December 1995
Volume 36, Issue 13
Free
Articles  |   December 1995
Impact of vitamin A supplementation on prevalence and incidence of xerophthalmia in Nepal.
Author Affiliations
  • J Katz
    Dana Center for Preventive Ophthalmology, Johns Hopkins University School of Medicine, Baltimore, Maryland, USA.
  • K P West, Jr
    Dana Center for Preventive Ophthalmology, Johns Hopkins University School of Medicine, Baltimore, Maryland, USA.
  • S K Khatry
    Dana Center for Preventive Ophthalmology, Johns Hopkins University School of Medicine, Baltimore, Maryland, USA.
  • M D Thapa
    Dana Center for Preventive Ophthalmology, Johns Hopkins University School of Medicine, Baltimore, Maryland, USA.
  • S C LeClerq
    Dana Center for Preventive Ophthalmology, Johns Hopkins University School of Medicine, Baltimore, Maryland, USA.
  • E K Pradhan
    Dana Center for Preventive Ophthalmology, Johns Hopkins University School of Medicine, Baltimore, Maryland, USA.
  • R P Pokhrel
    Dana Center for Preventive Ophthalmology, Johns Hopkins University School of Medicine, Baltimore, Maryland, USA.
  • A Sommer
    Dana Center for Preventive Ophthalmology, Johns Hopkins University School of Medicine, Baltimore, Maryland, USA.
Investigative Ophthalmology & Visual Science December 1995, Vol.36, 2577-2583. doi:
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    • Get Citation

      J Katz, K P West, S K Khatry, M D Thapa, S C LeClerq, E K Pradhan, R P Pokhrel, A Sommer; Impact of vitamin A supplementation on prevalence and incidence of xerophthalmia in Nepal.. Invest. Ophthalmol. Vis. Sci. 1995;36(13):2577-2583.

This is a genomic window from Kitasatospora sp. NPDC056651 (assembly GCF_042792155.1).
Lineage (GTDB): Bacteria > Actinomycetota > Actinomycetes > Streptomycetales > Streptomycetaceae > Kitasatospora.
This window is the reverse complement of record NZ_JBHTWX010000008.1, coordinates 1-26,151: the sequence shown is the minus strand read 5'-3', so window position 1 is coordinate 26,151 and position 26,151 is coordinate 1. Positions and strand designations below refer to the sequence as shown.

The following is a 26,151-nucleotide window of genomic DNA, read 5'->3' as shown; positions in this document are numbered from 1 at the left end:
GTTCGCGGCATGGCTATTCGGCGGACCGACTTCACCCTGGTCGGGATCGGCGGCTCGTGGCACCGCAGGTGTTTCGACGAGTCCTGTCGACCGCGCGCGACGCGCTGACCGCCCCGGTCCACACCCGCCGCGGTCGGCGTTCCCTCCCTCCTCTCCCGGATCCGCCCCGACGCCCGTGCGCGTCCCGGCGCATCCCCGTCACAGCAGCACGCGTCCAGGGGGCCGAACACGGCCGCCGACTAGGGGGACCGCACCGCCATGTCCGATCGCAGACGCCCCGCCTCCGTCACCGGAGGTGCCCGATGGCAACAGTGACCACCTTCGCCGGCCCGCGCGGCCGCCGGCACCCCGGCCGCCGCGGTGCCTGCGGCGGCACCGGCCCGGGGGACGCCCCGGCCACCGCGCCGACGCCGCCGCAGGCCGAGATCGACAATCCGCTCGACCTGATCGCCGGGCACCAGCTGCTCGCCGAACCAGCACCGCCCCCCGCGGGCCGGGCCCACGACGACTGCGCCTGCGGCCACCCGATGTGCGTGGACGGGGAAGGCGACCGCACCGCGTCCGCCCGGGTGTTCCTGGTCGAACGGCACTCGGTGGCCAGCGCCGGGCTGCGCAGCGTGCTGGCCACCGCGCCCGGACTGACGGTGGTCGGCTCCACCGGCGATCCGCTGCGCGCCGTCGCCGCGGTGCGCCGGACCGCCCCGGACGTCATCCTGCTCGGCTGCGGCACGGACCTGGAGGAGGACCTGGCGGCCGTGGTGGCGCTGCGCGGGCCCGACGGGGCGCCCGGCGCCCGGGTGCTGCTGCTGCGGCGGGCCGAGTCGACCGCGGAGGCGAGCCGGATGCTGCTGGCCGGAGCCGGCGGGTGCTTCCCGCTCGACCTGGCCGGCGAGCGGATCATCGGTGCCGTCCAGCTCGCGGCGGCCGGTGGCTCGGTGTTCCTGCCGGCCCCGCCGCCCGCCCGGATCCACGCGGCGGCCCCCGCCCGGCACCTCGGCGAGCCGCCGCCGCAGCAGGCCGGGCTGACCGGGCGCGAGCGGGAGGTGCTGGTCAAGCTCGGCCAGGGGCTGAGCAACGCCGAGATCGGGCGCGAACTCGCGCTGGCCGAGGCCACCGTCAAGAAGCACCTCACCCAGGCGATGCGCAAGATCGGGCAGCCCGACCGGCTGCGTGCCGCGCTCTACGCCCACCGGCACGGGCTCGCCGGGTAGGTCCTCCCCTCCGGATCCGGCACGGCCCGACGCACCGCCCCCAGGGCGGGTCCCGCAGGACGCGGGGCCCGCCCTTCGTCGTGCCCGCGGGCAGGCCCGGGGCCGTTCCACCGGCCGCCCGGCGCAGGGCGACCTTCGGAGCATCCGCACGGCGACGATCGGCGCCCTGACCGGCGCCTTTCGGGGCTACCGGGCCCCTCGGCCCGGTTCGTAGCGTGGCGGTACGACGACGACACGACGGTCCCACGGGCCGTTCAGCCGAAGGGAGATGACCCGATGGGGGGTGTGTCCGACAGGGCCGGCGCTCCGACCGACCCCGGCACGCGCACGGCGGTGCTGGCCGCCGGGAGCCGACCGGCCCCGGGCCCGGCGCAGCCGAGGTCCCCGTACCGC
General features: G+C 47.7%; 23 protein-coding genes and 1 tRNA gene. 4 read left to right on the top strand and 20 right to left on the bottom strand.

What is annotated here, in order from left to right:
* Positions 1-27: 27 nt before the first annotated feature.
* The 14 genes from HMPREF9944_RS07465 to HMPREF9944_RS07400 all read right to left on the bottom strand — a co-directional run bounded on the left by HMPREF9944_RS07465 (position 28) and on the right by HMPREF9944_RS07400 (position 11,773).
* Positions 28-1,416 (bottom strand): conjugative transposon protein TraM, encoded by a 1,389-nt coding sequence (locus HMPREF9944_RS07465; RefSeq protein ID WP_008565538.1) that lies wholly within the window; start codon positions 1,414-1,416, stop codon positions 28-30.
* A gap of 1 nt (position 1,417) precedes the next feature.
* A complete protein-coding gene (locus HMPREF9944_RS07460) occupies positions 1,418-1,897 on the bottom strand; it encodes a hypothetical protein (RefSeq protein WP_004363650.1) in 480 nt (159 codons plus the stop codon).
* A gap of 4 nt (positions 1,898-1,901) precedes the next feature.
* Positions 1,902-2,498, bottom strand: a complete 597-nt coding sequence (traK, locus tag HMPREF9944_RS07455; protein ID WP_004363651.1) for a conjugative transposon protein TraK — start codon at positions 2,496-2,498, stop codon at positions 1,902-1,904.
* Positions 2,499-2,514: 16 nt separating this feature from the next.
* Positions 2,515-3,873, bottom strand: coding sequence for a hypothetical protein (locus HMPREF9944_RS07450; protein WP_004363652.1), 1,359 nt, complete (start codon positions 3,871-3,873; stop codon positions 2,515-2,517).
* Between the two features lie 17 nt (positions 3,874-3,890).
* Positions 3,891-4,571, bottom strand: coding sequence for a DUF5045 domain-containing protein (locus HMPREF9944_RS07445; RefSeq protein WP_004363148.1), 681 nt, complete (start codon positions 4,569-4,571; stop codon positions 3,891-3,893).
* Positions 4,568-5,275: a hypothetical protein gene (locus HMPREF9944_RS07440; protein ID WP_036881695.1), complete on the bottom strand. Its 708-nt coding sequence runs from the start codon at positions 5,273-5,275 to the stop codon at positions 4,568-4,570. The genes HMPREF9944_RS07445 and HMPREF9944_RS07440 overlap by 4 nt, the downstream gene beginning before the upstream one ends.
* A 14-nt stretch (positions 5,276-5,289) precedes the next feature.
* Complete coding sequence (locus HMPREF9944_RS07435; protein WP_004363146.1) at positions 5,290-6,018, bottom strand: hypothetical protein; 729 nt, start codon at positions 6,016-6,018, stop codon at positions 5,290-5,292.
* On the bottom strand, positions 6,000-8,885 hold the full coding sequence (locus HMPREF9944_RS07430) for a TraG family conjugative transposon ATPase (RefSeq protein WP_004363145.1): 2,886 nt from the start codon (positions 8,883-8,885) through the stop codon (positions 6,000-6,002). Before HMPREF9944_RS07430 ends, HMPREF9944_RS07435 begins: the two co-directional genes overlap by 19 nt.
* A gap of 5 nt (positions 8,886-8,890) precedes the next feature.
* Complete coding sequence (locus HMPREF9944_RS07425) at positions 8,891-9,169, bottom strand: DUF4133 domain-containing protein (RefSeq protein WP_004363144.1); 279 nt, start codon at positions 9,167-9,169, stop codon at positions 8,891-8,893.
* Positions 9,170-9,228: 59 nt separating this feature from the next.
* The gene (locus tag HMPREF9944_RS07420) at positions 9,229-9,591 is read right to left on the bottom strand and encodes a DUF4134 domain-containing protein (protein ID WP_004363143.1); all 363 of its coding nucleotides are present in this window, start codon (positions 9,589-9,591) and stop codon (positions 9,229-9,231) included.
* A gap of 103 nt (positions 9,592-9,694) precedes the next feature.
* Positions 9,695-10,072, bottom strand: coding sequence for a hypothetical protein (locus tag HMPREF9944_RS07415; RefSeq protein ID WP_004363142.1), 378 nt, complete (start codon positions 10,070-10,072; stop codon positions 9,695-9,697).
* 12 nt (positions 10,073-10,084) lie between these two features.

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      © ARVO (1962-2015); The Authors (2016-present)

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  • Supplements
Abstract

PURPOSE: To assess the impact of vitamin A supplementation at 4-month intervals on the prevalence and incidence of xerophthalmia among preschool-age children. METHODS: A stratified, random sample of 40 wards with 4766 children in Sarlahi district of Nepal was selected to participate in a randomized, controlled, community trial. In the vitamin A group, at 4-month intervals, neonates received 50,000 IU, 1- to 11-month-old infants received 100,000 IU, and children 1 through 4 years of age received 200,000 IU. Children underwent eye examination before the intervention and 16 months later. RESULTS: Before the intervention, 4318 children were examined for xerophthalmia. The prevalence was 2.3% in the vitamin A group and 3.3% in the placebo group. All children with xerophthalmia were treated with vitamin A at the time of the examination. Of those examined at baseline, 38 in the vitamin A group and 48 in the placebo group died in the 16 months after intervention. There were 1871 (84%) surviving children in the vitamin A group and 1711 (85%) in the placebo group examined at follow-up. After adjustment for the baseline prevalence of xerophthalmia, vitamin A reduced the prevalence at follow-up by 63% (95% confidence interval, 21% to 83%). The apparent incidence was 3.2/1000 per year in the vitamin A group and 9.2/1000 per year in the placebo group, an adjusted reduction of 62% (95% confidence interval, 0% to 86%). CONCLUSIONS: Supplementation was effective at reducing the prevalence and incidence of xerophthalmia.

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